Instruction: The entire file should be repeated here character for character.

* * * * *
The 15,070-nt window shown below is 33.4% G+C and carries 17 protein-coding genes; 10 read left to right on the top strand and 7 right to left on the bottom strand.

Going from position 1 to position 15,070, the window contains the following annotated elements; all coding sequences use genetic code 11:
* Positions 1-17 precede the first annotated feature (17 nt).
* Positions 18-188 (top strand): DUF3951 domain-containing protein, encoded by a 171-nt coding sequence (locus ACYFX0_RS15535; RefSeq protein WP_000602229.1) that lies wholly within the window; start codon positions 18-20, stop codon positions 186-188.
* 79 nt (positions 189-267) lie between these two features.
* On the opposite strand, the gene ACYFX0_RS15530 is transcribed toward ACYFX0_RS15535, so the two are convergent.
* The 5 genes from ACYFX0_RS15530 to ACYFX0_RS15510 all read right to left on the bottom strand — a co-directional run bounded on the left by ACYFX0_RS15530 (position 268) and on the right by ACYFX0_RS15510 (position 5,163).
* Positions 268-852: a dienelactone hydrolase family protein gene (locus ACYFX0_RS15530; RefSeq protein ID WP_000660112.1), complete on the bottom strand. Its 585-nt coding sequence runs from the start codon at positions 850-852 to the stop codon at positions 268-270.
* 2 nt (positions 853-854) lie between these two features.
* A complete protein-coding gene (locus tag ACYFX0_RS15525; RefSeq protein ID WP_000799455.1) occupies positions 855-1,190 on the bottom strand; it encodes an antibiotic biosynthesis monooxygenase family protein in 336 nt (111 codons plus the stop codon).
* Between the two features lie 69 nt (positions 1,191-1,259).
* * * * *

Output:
The 15,070-nt window shown below is 33.4% G+C and carries 17 protein-coding genes; 10 read left to right on the top strand and 7 right to left on the bottom strand.

Going from position 1 to position 15,070, the window contains the following annotated elements; all coding sequences use genetic code 11:
* Positions 1-17 precede the first annotated feature (17 nt).
* Positions 18-188 (top strand): DUF3951 domain-containing protein, encoded by a 171-nt coding sequence (locus ACYFX0_RS15535; RefSeq protein WP_000602229.1) that lies wholly within the window; start codon positions 18-20, stop codon positions 186-188.
* 79 nt (positions 189-267) lie between these two features.
* On the opposite strand, the gene ACYFX0_RS15530 is transcribed toward ACYFX0_RS15535, so the two are convergent.
* The 5 genes from ACYFX0_RS15530 to ACYFX0_RS15510 all read right to left on the bottom strand — a co-directional run bounded on the left by ACYFX0_RS15530 (position 268) and on the right by ACYFX0_RS15510 (position 5,163).
* Positions 268-852: a dienelactone hydrolase family protein gene (locus ACYFX0_RS15530; RefSeq protein ID WP_000660112.1), complete on the bottom strand. Its 585-nt coding sequence runs from the start codon at positions 850-852 to the stop codon at positions 268-270.
* 2 nt (positions 853-854) lie between these two features.
* A complete protein-coding gene (locus tag ACYFX0_RS15525; RefSeq protein ID WP_000799455.1) occupies positions 855-1,190 on the bottom strand; it encodes an antibiotic biosynthesis monooxygenase family protein in 336 nt (111 codons plus the stop codon).
* Between the two features lie 69 nt (positions 1,191-1,259).